|Name(s):||War of 1828/The War of Louisiannan Agression|
|Start of hostilities:||1828|
|End of hostilities:||1828|
|Winning side:||Losing side:|
North American League
|Major consequences:||De facto recognition/creation of Louisianne|
The 1828 War, as it is known in Louisianne, or The War of Louisiannan Agression as it is known in the NAL began as a border skirmish that ended with Louisianne's upstart republican government being put in its place by the older, more powerful North American League.
The tensions that caused the War of 1828 began nearly a decade before, as France, who remained to some minor extent in charge of affairs in Louisianne, flexed their muscles.
The NAL and France had been long arguing over the Mobile region, and France had been eyeing the Ouisconsin region as well, seeking to unite their former territories by a land-bridge. Some proponents in France suggested that they strip away the entire southern set of provinces, taking Cherokee and Jacobia as their own, and further padding the French presence on the Gulf of Mejico.
France revoked deposit rights to NAL shipping, which escalated the already tenuous situation to fever-pitch.
The first battles of the war were fought by diplomats toward the end of 1827, and the first shot was fired in 1828 as Louisiannan forces invaded across the Mississippi into both Ouisconsin and Mobile.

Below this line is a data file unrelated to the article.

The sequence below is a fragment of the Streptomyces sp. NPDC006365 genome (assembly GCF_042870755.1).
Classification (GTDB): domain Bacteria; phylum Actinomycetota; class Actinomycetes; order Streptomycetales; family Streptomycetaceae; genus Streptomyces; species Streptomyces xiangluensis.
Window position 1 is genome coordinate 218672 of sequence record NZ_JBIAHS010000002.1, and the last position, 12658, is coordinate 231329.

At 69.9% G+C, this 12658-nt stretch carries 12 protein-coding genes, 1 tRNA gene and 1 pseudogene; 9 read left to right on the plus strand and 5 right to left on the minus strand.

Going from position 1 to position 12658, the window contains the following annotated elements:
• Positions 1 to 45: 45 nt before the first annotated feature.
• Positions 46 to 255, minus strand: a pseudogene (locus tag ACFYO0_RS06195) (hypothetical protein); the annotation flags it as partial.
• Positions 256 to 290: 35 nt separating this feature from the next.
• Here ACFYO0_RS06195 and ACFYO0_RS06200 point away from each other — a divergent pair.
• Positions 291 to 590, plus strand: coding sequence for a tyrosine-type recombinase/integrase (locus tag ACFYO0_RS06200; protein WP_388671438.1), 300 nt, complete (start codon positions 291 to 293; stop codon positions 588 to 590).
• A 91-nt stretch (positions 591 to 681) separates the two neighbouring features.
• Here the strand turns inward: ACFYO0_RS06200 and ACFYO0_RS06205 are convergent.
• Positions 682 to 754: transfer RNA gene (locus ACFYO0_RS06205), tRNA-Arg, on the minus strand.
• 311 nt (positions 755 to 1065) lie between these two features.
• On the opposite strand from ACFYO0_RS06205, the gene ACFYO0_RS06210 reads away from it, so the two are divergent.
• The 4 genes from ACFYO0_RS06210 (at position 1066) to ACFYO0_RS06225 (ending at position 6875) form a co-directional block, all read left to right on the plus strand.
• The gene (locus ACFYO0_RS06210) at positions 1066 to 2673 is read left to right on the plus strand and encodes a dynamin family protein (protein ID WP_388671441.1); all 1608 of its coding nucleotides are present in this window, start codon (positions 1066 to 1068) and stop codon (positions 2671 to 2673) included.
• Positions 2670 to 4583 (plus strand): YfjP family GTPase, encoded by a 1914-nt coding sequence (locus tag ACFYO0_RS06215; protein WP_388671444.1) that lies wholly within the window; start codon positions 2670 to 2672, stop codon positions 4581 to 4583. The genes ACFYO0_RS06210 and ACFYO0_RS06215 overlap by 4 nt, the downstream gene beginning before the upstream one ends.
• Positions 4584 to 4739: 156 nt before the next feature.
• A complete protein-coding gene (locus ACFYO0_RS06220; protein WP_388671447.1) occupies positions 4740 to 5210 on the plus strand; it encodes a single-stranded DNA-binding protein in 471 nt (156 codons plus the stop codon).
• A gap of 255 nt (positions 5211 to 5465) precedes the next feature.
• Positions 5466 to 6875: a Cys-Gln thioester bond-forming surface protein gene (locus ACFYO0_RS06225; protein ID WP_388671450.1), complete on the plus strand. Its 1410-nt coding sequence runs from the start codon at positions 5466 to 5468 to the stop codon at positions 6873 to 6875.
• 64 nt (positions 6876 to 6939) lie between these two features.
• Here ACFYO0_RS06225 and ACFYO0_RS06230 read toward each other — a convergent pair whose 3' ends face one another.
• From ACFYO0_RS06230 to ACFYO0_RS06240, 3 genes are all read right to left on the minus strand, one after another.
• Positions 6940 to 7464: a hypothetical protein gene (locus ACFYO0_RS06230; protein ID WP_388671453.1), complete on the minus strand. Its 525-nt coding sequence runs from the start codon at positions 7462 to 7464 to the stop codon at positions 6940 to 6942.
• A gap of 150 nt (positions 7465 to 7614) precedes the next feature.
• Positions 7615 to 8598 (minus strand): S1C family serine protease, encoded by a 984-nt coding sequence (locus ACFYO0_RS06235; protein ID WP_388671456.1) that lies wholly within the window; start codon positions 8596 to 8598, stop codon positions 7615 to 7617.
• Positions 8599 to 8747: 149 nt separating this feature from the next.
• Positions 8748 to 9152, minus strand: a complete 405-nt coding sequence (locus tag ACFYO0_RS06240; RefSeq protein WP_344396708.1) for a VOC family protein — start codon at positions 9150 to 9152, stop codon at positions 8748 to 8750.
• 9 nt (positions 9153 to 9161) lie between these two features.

The Ouisconsin Alliance was formed in 1828 in response to the French invasion of the region. The French invasion and siege of Fort Starving Rock is one of the more notable campaigns of the war. Fort Starving Rock was the main muster site for the Bodewadmi soldiers. The French siege of the fort was short-lived, and from Starving Rock the Bodewadmi drove the French back down the Illinoise River and, together with allied Othaaki and Newcomers, recaptured Peoria.
This war was short-lived, as Napoleon sought to control the war from a distance and had inept commanders. The NAL on the other hand had its local leadership and quickly drove back the Louisiannan forces, occupying former Louisiannan territory to the Mizouri river and the entire Préfecture of Nouvelle Orléans.
The results of this war brought about the independence of Louisianne, no longer accessible to France as a viable colony. With the defeat Napoleon threw away desires of a world-spanning French empire, and severed ties with the infant nation. The Louisiannan Directory ruled prior to this time, and the results of this war brought about the end of the Directoire and then the short-lived Consulat Louisiannais and induced the Summer Revolution which brought the end to the Consulat and enstated the government we know today.
The occupation was short for New Orleans, which was returned to Louisianne under treaty from the NAL, but the Northern districts of Les Plaines were kept. A treaty was signed and the Mississippi was regarded as international waters, a later agreement doing the same to the Mizouri.
The willing acceptance of the Mormons, who had been so mistreated by the NAL was a thorn in the NAL's s side, a show of passive-aggressivism by Louisianne, saying 'an enemy of yours is a friend of mine.'
This war also helped develop the cooperative military policy needed to mobilize the disparate provinces of the NAL.